Ellis, F. (2014). Rural livelihoods and diversity in developing countries: Oxford University Press.

Gajigo, O. (2013). Credit constraints and agricultural risk for non-farm enterprises. African Development Review. 25. 10.

Haggblade, S., Hazell, P. & Reardon, T. (2017). Transforming the rural non-farm economy. Baltimore: Johns Hopkins University Press.

International Fund for Agricultural Development (IFAD). (2014). Youth and agriculture: Key challenges and concrete solutions. Rome: International Fund for Agricultural Development.

Kenya National Bureau of Statistics. (2017). Kenya Statistical Abstract 2017. Nairobi, Kenya: Kenya National Bureau of Statistics.

Lanjouw, J. & Lanjouw, P. (2017). Rural non-farm employment: A survey. World Bank Policy Research Paper, No. 1463.

Mah, J. Z., Ghulam, Y. & Mariah, I. (2015). Social networking a source for developing entrepreneurial intentions among entrepreneurs: A case of Multan. Asian Economic and Financial Review, 2(8), 102-108.

Malek, M. A. & Usami, K. (2014). Determinants of non-farm employment in rural Bangladesh: A case of advanced villages. Journal of Bangladesh Studies: 11(2), 20–34.

McKenzie, D. J. & Woodruff, C. (2012). What are we learning from business training and entrepreneurship evaluations around the developing world? IZA Discussion Papers, No. 6895, Institute for the Study of Labour (IZA), Bonn.

Njeru, L. K. & Gichimu, B. M. (2014). Influence of access to land and finances on Kenyan youth participation in agriculture: A review. International Journal of Development and Economic Sustainability, 2(3).

Philo, G. (2018). Active audiences and the construction of public knowledge. Journalism Studies, 9(4), 4535-544.

Philo, G., Miller, D. & Happer, C. (2015). Circuits of communication and structures of power: The sociology of the mass media. In Holborn, M. (ed.), Contemporary Sociology. London, United Kingdom: Polity.

Reardon, T. (2018). Rural non-farm income in developing countries. Rome: Food and Agricultural Organisation of the United Nations, 29(3): 395-409.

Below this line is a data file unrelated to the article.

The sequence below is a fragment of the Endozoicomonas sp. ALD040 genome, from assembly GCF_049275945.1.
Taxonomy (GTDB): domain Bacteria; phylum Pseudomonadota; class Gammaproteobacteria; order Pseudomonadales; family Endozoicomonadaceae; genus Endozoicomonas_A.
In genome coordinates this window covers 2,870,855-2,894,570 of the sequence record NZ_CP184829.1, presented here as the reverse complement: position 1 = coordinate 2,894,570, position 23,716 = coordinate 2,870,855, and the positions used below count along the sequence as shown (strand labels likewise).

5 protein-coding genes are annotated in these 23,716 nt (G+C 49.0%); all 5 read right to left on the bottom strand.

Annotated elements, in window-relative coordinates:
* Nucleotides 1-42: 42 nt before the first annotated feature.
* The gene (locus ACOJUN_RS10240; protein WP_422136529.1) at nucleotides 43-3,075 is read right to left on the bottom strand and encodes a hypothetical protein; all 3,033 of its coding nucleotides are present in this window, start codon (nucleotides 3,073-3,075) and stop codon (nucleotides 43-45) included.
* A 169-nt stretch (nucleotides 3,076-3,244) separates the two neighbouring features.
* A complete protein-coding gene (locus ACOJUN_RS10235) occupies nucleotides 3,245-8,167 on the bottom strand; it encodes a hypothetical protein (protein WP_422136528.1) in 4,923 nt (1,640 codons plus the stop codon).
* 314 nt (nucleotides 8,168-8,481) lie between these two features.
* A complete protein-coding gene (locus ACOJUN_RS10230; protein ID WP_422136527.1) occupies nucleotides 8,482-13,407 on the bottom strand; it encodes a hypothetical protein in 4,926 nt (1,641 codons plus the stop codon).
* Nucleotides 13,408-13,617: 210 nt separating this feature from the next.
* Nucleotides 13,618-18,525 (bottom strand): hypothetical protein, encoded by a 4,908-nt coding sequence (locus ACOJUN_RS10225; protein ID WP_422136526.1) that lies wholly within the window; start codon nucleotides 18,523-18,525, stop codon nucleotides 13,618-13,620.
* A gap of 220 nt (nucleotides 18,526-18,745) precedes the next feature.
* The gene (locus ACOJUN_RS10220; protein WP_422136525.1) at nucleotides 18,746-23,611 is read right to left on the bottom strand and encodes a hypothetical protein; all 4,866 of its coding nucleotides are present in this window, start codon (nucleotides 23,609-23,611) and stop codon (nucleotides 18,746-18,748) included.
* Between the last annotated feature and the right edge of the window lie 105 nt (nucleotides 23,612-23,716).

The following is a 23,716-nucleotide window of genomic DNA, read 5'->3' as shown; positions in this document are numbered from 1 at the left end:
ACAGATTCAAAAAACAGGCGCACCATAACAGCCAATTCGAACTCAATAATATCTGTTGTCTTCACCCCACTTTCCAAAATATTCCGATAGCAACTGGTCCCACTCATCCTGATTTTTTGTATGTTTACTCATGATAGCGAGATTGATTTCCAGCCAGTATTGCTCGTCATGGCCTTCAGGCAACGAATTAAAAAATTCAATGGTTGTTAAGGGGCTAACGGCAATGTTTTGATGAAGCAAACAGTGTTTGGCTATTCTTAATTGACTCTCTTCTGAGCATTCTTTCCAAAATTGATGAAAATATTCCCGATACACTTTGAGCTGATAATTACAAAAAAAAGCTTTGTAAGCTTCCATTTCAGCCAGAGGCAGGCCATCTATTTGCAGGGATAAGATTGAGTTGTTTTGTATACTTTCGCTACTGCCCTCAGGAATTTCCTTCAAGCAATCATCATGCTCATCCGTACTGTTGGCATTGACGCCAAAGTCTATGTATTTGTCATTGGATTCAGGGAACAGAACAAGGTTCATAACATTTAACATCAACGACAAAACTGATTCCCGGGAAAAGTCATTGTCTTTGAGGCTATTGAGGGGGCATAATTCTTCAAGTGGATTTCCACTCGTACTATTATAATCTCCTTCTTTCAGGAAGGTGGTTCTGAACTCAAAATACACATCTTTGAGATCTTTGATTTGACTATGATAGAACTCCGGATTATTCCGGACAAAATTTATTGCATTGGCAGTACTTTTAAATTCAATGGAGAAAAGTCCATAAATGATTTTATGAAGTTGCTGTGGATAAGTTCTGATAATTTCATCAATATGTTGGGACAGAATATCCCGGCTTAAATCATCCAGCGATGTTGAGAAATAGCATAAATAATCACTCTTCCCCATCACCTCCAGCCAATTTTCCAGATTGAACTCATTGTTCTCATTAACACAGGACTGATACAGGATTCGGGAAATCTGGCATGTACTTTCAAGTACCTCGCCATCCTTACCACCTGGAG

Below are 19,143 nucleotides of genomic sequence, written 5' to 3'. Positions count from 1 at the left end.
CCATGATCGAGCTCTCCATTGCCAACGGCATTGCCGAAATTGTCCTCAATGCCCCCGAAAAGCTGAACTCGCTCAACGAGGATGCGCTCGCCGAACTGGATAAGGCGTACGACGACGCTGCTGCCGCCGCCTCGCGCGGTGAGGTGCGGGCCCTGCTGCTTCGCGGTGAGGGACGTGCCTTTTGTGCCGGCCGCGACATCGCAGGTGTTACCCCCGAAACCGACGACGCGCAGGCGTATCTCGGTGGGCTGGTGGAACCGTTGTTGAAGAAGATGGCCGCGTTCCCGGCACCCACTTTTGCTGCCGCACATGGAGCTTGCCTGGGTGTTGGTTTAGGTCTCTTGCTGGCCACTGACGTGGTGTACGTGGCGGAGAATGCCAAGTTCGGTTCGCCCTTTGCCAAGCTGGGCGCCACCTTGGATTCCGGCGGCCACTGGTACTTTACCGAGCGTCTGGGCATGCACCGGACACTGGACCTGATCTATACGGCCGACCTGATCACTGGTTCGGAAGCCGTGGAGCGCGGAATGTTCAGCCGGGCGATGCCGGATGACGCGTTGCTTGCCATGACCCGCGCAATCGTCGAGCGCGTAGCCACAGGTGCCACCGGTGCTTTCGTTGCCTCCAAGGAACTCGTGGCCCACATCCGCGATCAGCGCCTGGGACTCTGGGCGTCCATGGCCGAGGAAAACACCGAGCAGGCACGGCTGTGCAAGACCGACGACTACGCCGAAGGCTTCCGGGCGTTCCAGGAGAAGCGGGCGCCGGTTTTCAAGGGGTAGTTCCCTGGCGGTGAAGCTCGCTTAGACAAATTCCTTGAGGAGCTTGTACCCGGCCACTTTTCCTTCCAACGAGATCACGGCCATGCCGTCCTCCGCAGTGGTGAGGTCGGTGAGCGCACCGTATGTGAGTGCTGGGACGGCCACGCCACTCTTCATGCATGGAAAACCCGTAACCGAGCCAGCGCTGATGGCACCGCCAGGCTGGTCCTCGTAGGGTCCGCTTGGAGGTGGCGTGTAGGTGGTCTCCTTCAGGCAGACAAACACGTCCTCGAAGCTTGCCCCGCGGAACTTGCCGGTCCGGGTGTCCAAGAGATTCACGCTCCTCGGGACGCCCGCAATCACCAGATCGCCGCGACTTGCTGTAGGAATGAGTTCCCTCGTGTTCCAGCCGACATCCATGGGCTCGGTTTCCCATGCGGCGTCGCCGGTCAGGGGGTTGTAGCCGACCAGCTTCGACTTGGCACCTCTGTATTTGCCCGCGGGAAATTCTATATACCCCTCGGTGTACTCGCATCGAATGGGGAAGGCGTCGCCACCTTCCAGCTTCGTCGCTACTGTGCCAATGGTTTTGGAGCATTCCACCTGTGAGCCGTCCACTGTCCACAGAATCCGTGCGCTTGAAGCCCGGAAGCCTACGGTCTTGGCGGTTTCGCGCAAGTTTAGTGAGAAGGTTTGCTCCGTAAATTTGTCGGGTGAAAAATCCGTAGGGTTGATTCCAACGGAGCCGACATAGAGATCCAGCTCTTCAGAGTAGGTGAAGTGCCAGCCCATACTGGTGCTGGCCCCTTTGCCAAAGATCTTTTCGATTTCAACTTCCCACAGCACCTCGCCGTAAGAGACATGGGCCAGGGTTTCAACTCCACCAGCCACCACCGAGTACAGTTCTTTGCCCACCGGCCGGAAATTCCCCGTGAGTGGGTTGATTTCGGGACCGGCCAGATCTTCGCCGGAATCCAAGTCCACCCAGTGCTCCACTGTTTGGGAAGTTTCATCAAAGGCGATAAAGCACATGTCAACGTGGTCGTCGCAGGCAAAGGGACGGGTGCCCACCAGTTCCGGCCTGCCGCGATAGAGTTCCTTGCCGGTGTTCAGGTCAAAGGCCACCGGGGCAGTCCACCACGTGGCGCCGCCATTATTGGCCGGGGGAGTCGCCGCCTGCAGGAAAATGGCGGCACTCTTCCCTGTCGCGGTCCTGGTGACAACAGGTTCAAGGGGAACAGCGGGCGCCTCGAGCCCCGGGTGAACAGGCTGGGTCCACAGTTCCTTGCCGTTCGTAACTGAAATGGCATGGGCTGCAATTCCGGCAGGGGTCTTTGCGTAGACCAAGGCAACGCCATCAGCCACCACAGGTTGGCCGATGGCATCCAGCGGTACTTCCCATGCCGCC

Republic of Kenya, (2018). Economic review of agriculture. Nairobi: The Central Planning and Monitoring Unit, Ministry of Agriculture.

Senadza, B. (2012). Education inequality in Ghana: gender and spatial dimensions. Journal of Economic Studies, 39 (6), 724-739.

Start, D. (2011). The rise and fall of the rural non-farm economy: poverty impacts and policy options. Development Policy Review 19(4): 491-505.

Taylor, J. & Yunez-Naude, A. (2015). The returns from schooling in a diversified rural economy. American Journal of Agricultural Economics, 82(2), 12-34.

Timmer, P. (2014). A world without agriculture: The structural transformation in historical perspective. Washington D.C.: The American Enterprise Institute Press.

Umunnakwe, V. (2014). Factors influencing the involvement in non-agricultural income-generating activities of rural youth: A case study in Jabalpur district of Madhya Pradesh, India. Journal of Universal Ruhuna, 2, 24-32.

USAID. (2017). Livelihoods Diversification Analysis (LDA): Literature Review. USAID/Senegal Monitoring and Evaluation Project.

Winters, P., Carletto G., Davis B., Stamoulis K. & Zezza A. M. (2011). Rural income-generating activities in developing countries. A multi-country analysis. Rome: FAO.




How to Cite

Mureithi, A. M., White, R., & Wesonga, P. S. (2022). Rural Non-Farm Enterprises Needs towards Positive Rural Livelihood Outcomes in Kiambu County, Kenya. Journal of Entrepreneurship & Project Management, 6(3), 59–76.